As Friends Rallied Round, One Avoided Bloodshed

SEEKONK, Mass.  For Phil Sturgis, a 57-year-old pipe fitter, it was always about friends.  “Seriously, where would I be without these guys,” he says as he points to a faded picture of him and six of his buddies on a deep-sea fishing excursion.  “I wouldn’t be anywhere is where, he says,” fighting back a tear.

Sturgis has a rare blood disorder, Weiman-Flojit Syndrome, in which his red blood cells gang up on the white ones, give them the blood cell equivalent of a wedgie, and steal their lunch money.  “There is faint hope that someday we’ll have a cure,” says Dr. Emily Carstairs of St. Judith the Prudent Hospital here.  “Until then, all we can do is pump new blood into the victims and send them gigantic bills.”

While the hospital takes care of the second part, it was Phil’s friends who pitched in for the first.  “I had no problem giving a pint of blood for Phil,” says Al Mayo, who has known him since grade school.  “He’s bought a few pints for me.”



But one of Phil’s friends, Alton Mack,  asked if he could contribute to the cause of saving a life in a different way.  “I’m thin because I don’t drink like these guys, and I get queasy at the sight of blood,” says the professor of English at nearby UMass-Seekonk.  “You wouldn’t want me to get sick to help somebody else get well–would you?”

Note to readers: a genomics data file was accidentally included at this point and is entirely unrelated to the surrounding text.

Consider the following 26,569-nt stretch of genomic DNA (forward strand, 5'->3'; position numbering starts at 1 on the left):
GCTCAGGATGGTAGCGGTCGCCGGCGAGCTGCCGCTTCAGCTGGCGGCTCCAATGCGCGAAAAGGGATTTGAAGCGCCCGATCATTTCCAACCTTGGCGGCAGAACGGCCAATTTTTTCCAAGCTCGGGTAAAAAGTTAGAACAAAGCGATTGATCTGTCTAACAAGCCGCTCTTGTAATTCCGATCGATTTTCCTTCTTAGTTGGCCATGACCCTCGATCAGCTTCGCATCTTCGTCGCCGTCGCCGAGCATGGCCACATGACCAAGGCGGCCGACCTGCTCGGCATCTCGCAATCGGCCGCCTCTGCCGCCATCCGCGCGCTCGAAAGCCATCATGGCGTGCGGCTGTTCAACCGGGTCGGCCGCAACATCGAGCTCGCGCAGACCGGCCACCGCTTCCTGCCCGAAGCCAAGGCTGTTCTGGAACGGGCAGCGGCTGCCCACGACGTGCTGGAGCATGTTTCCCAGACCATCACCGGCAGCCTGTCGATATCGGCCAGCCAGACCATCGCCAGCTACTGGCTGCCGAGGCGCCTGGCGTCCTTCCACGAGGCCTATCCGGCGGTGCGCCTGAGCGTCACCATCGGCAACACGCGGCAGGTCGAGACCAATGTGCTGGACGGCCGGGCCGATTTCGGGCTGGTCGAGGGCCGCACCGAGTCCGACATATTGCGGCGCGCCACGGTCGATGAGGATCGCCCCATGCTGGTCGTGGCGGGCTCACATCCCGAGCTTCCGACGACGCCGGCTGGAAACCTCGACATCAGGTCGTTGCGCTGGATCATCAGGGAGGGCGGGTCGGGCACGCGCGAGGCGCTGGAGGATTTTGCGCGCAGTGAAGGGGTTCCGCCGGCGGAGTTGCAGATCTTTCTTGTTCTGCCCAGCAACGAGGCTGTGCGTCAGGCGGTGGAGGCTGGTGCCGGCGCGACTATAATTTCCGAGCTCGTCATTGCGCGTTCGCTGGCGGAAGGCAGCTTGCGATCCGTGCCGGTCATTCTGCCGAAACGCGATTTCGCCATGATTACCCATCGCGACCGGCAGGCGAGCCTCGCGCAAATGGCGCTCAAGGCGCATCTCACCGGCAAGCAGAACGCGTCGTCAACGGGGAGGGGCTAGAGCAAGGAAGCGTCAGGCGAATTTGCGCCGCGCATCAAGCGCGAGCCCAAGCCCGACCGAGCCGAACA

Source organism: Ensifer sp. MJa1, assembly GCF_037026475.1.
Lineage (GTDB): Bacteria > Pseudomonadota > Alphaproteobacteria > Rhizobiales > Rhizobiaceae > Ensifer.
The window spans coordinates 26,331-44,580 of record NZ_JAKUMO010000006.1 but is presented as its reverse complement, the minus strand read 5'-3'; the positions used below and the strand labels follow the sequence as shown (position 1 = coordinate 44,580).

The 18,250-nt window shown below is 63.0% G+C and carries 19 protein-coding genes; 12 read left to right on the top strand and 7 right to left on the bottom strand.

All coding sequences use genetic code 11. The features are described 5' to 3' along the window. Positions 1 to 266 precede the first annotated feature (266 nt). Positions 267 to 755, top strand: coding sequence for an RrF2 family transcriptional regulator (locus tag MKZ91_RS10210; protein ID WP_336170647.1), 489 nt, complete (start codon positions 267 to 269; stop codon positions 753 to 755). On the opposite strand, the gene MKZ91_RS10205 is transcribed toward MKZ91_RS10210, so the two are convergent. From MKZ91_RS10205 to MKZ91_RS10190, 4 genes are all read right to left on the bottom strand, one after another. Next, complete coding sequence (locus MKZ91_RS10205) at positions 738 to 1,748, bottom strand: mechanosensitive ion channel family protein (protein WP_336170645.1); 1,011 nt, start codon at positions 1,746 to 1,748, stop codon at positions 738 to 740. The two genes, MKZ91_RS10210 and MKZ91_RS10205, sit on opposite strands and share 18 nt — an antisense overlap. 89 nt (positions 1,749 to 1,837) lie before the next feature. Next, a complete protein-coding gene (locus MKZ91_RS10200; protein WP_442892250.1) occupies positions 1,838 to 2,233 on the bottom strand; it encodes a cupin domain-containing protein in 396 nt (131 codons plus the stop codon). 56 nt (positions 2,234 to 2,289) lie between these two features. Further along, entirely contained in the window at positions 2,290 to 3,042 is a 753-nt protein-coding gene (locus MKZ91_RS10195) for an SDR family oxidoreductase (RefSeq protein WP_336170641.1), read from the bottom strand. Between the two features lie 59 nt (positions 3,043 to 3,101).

So Mack offered to memorialize Sturgis by the greatest honor an academic can confer on another human being–a footnote in an academic paper.  “A footnote is forever,” says Geoffrey Hargraves, incoming president of the Modernist Language Association.  “Most consumer goods are crap, and once the warranty expires the best you can do is sell them for pennies on the dollar at a tag sale or eBay.”

Mack, wandering lonely as a cloud.


Sturgis’s footnote strikes a personal tone, and is unlikely to take its place in history alongside those of Edward Gibbon, whose “The Decline and Fall of the Roman Empire” used footnotes to skewer St. Augustine and other lesser figures, or Vladimir Nabokov, whose novel “Pale Fire” consists largely of footnotes to a 999-line poem.  “I didn’t want to embarrass him with something mushy,” Sturgis says, “so I kept it short, sweet, and to the point.”

The memorial footnote appears in a study of the works of John Updike, which Mack hopes to see published in a more prestigious journal than he has so far been able to crack.  “Updike’s ‘Rabbit Run’ is a basketball novel, of which there haven’t been many,” he notes, as he flips to page 23 and points to footnote number 114.  “See–it’s really a nice tribute.”

This reporter runs his finger down the page to find the memorial, which reads as follows: “The paucity of basketball novels may be due to the fact that basketball fans would rather–for some strange reason–watch basketball than read books.  The author gave ‘Rabbit Run’ to Philip Sturgis, a life-long Boston Celtics fan, but he returned it two weeks later saying it was boring and he couldn’t finish it.”



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